The thing about this city is that there’s so much to do, and it really never gets boring because there’s always something fun around the corner.
798 Art Zone is located at a defunct military factory in Beijing, and the buildings each have a very unique architectural style reminiscent of both the time in which the military factory was still in use and more modern elements.
Dim sum is a style of Chinese cuisine prepared as small bite-sized portions of food served in small steamer baskets or on small plates and is popular particularly in Guangdong.
As both Guangzhou and Xiamen are coastal cities, we were able to eat lots of fresh seafood during our stay in these two cities. And really, the variety of the food was incredible: we not had the staple fish, shrimp and sushi but also had the opportunity to try some rather interesting items.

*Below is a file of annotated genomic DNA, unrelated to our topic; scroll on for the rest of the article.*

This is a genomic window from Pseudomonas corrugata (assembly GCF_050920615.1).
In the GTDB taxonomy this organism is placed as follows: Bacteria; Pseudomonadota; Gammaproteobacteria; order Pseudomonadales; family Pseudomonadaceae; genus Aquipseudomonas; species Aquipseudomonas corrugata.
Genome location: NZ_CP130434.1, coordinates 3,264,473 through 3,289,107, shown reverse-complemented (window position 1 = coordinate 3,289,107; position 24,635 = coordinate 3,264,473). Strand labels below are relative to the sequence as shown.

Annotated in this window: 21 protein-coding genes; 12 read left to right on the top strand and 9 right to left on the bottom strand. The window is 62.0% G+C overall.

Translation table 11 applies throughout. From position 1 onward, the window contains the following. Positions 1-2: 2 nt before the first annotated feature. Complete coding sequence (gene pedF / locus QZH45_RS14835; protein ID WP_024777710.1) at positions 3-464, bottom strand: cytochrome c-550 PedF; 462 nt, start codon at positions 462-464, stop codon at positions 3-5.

There’s a popular Chinese saying — 食在广州, which literally translates to eat in Guangzhou — that best testifies to the idea that the food scene in Guangzhou is spectacular.
Just off the coast of Xiamen is Gulangyu, a pedestrian-only island that is also a UNESCO World Cultural Heritage Site. At only 2 km2 area and home to about 20,000 people, Gulangyu is a major domestic tourist destination and is one of China’s most visited tourist attractions.
After spending almost four days in Guangzhou, we took a high speed train to Xiamen. Xiamen, located in Fujian Province, means “door to the house”, referring to the city’s centuries-old role as a gateway to China.